It certainly seems that in recent years herbal style medicines have grown more popular and more widely available. I’m certainly not going to espouse the view that these medicines are a waste of time, that they do nothing or that they have no plausibility. However neither do I think that simply because they are seen as “natural” (whatever that means) that they are necessarily superior to drugs produced by pharmaceutical companies. The problem with herbal/natural remedies isn’t that there isn’t a plausible mechanism of action, (as in Homeopathy for instance) but that there is usually not enough good quality data to support their use for a particular indication. In addition, while drugs developed for the pharmaceutical industry must pass stringent safety and efficacy tests those that are labeled herbal supplements often get a free pass. So not only may there not be evidence that they work but no evidence that they are not harmful.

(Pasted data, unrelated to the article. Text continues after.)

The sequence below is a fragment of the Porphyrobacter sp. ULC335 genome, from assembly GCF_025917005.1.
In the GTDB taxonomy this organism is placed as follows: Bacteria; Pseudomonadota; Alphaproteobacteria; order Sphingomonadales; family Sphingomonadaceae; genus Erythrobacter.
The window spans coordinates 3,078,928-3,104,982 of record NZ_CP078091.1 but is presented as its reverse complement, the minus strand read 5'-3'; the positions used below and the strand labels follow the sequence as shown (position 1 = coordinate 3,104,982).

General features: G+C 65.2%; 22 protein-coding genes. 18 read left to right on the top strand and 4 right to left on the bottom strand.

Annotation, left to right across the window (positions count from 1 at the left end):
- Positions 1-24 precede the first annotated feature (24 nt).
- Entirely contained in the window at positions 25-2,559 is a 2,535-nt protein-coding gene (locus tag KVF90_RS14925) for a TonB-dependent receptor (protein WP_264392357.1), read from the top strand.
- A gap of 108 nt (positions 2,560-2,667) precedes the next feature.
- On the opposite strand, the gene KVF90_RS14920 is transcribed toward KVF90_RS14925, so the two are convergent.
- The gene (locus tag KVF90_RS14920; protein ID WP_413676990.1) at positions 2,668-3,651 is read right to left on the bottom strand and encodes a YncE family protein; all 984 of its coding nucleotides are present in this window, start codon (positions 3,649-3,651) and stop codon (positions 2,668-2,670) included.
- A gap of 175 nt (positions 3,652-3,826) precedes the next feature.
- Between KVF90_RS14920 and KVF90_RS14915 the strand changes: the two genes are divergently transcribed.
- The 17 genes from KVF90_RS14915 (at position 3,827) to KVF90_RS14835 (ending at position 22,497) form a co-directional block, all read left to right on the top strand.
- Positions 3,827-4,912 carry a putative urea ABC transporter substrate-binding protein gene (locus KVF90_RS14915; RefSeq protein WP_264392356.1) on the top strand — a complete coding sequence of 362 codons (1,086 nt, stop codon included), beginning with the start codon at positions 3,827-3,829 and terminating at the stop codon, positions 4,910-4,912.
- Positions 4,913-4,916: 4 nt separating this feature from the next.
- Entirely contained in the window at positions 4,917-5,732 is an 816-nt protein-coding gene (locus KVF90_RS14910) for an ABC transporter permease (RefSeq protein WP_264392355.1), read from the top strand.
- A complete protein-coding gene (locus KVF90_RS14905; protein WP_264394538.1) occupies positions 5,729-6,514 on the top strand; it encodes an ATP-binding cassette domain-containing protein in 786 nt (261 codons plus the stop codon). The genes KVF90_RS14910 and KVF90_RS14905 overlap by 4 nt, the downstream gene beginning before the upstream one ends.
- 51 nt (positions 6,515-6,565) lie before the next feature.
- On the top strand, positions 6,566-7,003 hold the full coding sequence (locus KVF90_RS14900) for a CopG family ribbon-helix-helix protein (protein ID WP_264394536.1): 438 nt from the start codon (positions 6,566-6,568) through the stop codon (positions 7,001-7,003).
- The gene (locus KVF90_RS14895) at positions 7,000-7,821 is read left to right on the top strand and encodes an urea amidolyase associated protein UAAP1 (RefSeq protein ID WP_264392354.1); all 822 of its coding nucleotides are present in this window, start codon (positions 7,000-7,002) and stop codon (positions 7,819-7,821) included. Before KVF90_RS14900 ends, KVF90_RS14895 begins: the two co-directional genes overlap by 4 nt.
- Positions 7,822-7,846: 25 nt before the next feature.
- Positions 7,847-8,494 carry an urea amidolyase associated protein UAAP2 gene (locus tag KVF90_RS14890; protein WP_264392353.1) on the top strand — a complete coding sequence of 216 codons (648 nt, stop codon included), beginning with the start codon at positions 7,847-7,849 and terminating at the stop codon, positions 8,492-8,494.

There also seems to be a disturbing corollary to promoting remedies despite lack of evidence and that is the continued use in the face of dis-confirming evidence. Recently good studies have been published refuting claims for benefits to taking either Ginkgo Biloba extract for cognitive function or Echinacea for colds. Though I expect this information to have zero impact on sales even if the results of the studies gain wide distribution.

Remedies that consist of preparations made from the raw plant also suffer from inherent variation between plants, both between individual plants and in the same individual over time. So even if there is an efficacious active ingredient the dose would not be controlled. If herbal remedies have an effect on the body then they are drugs, by definition, they should be treated as such. In other words they should be evaluated for safety and effectiveness, considered when taking other medications for potential interactions and dispensed by those who are trained to appreciate the risks/benefits and science based medicine.